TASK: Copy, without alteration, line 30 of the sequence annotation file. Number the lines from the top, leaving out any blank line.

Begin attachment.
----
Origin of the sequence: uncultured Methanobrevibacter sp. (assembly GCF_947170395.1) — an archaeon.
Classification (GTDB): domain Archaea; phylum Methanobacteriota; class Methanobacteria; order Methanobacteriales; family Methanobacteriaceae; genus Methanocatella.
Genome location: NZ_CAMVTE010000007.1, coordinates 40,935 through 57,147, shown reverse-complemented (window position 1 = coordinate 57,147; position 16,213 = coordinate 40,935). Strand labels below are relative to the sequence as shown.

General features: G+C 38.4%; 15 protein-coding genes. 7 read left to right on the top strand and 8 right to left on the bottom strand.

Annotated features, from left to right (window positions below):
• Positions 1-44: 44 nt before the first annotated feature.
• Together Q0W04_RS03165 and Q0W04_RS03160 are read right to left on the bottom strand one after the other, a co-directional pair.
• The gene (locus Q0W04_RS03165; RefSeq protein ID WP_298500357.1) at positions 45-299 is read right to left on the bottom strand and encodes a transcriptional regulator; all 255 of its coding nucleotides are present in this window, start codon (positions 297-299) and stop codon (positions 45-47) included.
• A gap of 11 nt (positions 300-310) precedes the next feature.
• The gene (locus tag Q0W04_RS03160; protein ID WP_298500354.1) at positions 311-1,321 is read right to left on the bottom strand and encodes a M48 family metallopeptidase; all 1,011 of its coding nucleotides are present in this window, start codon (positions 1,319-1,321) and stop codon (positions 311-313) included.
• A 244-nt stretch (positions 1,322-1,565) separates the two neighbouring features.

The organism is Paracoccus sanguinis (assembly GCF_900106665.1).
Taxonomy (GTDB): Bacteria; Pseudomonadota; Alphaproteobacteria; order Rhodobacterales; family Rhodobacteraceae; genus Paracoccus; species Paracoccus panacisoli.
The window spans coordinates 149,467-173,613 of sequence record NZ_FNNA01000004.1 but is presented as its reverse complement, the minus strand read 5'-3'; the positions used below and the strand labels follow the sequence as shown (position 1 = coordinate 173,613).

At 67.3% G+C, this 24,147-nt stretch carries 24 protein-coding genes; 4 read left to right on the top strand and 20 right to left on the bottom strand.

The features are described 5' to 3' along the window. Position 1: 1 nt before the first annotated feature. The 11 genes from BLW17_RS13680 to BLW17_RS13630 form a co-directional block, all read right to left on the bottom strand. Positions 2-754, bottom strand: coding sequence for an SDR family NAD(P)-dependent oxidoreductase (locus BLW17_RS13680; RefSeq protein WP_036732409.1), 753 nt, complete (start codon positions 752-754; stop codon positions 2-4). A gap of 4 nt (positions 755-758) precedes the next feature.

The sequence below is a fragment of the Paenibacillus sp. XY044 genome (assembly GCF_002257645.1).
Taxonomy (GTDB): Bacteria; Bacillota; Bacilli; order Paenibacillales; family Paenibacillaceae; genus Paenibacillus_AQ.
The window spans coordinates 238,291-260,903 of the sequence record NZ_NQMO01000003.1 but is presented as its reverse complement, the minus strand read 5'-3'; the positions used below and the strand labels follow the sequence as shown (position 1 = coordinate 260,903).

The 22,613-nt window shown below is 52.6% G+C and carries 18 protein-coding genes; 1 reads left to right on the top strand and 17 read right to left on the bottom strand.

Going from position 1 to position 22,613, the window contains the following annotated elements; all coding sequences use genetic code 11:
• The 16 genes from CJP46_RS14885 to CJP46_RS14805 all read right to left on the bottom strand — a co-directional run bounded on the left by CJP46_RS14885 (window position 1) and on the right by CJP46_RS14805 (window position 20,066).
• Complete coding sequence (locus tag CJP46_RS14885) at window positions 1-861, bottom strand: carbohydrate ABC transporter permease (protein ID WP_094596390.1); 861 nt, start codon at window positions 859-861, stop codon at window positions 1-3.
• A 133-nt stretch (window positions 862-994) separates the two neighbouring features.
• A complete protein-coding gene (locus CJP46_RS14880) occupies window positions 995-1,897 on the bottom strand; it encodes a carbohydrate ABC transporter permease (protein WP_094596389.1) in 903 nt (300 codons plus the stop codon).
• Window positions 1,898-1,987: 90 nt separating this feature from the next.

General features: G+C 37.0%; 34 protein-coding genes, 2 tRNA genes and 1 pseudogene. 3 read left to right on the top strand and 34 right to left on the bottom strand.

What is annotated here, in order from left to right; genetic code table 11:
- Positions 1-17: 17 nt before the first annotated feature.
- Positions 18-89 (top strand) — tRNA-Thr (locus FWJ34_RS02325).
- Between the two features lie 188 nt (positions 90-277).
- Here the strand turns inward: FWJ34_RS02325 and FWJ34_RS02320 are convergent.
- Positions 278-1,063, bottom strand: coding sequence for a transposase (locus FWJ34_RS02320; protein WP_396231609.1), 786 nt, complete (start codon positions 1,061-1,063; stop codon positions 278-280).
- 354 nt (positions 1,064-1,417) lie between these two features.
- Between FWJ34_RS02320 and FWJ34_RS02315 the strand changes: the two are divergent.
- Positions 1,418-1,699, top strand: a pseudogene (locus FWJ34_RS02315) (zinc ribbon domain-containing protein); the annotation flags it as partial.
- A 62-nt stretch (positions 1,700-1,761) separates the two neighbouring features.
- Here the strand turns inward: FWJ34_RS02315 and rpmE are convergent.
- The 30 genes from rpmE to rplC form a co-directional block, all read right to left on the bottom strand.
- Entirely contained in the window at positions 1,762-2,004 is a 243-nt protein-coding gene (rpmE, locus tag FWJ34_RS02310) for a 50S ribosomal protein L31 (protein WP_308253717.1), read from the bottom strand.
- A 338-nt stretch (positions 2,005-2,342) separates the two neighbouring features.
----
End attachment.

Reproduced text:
- Positions 18-89 (top strand) — tRNA-Thr (locus FWJ34_RS02325).